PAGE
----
OKLAHOMA CITY (AP) — An Oklahoma County Detention Center employee who was taken hostage over the weekend was beaten and stabbed by inmates during the ordeal, police said Monday.
The Oklahoma City Police Department released additional details about the incident Saturday in which two officers shot and killed an inmate who was seen holding a makeshift weapon to the employee’s throat. The employee, whose name wasn’t released, was transported to an area hospital “with injuries incurred from being beaten and stabbed by inmates while being held,” police said in a narrative about the incident.
Police identified the inmate shot and killed as 35-year-old Curtis Montrell Williams. Jail records show Williams was being held on multiple felony charges, including first-degree rape, possession of contraband in a penal institution, possession of a firearm after conviction of a felony and assault and battery on jail personnel.
Police also identified the officers who shot the inmate as Lt. Coy Gilbert, a 23-year veteran, and Officer Kevin Kuhlman, who has five years of service.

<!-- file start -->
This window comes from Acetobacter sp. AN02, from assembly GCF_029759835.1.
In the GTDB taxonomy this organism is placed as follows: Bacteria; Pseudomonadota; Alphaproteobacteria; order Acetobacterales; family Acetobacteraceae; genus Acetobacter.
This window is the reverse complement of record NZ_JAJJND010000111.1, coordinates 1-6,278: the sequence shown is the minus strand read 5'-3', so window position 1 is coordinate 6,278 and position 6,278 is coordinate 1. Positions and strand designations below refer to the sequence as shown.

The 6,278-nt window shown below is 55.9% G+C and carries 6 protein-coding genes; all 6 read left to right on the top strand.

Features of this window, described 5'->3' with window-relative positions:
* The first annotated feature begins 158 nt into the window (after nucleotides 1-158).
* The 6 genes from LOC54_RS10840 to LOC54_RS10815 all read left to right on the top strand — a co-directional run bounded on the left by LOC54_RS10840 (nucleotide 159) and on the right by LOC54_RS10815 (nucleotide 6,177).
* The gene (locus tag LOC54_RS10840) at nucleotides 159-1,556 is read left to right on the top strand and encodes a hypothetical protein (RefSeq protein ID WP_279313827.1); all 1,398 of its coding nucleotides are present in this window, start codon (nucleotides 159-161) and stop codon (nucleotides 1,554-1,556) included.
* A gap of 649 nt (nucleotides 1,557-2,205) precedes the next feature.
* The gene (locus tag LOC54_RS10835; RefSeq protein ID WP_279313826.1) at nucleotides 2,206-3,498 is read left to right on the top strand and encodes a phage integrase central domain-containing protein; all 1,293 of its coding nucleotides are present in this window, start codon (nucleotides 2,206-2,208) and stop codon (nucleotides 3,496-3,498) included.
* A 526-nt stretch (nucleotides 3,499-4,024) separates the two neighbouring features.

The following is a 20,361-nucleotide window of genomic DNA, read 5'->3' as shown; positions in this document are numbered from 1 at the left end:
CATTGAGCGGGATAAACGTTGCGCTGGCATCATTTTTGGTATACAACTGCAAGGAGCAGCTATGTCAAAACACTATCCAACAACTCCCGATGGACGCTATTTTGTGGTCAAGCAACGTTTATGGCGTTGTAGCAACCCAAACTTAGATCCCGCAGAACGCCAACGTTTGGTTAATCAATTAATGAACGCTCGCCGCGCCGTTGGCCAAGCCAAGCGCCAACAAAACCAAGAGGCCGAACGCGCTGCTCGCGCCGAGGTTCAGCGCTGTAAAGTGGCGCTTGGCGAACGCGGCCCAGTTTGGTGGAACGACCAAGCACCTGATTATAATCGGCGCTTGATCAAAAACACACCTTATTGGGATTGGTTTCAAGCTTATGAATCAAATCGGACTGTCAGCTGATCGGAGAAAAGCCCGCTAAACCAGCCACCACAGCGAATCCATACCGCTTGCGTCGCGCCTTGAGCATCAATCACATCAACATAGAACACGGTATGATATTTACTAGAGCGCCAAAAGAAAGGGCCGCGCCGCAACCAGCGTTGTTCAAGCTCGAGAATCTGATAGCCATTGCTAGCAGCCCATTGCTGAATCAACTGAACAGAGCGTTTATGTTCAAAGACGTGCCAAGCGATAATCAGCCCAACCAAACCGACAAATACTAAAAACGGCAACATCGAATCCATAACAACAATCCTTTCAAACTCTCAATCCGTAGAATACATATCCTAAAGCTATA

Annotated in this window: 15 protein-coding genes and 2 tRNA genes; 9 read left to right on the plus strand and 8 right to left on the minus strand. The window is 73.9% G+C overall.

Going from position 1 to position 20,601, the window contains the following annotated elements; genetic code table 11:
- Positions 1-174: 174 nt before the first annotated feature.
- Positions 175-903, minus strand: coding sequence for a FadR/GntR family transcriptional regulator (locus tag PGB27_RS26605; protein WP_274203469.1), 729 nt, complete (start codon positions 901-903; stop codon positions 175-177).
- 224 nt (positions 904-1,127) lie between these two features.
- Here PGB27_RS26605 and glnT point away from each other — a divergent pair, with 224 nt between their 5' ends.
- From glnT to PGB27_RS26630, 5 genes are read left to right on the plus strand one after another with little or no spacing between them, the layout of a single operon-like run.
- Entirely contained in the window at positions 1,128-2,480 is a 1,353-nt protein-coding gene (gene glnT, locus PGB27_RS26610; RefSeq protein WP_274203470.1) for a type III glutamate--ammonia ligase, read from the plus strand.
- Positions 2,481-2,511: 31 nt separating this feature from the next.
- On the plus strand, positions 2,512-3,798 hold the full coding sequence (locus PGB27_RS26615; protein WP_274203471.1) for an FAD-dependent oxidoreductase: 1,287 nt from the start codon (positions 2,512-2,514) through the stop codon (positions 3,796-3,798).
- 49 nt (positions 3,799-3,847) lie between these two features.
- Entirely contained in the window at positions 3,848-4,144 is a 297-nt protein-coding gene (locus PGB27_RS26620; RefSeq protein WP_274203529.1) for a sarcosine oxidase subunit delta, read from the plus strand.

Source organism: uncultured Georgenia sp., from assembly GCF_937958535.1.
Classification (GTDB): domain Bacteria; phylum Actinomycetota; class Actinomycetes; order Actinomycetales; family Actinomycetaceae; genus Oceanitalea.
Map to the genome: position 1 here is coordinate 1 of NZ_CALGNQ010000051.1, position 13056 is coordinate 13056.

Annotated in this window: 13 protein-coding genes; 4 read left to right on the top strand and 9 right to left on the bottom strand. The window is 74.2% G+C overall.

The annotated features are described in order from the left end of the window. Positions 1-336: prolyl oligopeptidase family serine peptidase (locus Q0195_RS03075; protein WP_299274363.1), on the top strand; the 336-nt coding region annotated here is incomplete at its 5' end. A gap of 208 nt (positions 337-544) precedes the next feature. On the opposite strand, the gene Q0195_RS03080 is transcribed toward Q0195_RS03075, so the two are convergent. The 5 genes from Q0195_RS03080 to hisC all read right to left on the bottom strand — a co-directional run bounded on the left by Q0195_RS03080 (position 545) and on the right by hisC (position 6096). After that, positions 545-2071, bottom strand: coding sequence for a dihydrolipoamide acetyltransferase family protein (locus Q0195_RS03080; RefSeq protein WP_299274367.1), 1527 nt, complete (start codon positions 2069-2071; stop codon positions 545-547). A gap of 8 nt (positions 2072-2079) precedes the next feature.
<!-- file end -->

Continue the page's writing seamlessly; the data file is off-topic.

Both officers have been placed on administrative leave while an investigation is underway.
Oklahoma County District Attorney David Prater, whose office will determine if the shooting was justified, blamed some of the recent problems at the jail on what he said was “incompetent administration.”
“The jail trust and its administration of the Oklahoma County jail is an abject failure that has cost the lives of inmates, made the environment incredibly dangerous for law enforcement and other jail staff members,” Prater told The Oklahoman newspaper.
Jail administrators didn’t immediately return a message seeking comment about the incident or Prater’s criticism.
Williams is the fifth inmate to die at the facility this year, and the jail has a long history of high staff turnover, overcrowding and escapes.
In January, a 40-year-old inmate was found beaten to death inside his cell, and his cell mate has been charged with first-degree murder in the case.
Last summer, two inmates, including a murder suspect, escaped by using sheets tied together to climb down the outside of the building from a 12th floor cell. And in October, two former Oklahoma jail employees and their supervisor were charged with misdemeanor cruelty counts after investigators found they forced inmates to stand handcuffed for hours and listen to the children’s song “Baby Shark” on repeat.
Oversight of the jail was transferred last year from the Oklahoma County Sheriff’s Office to a nine-member jail trust.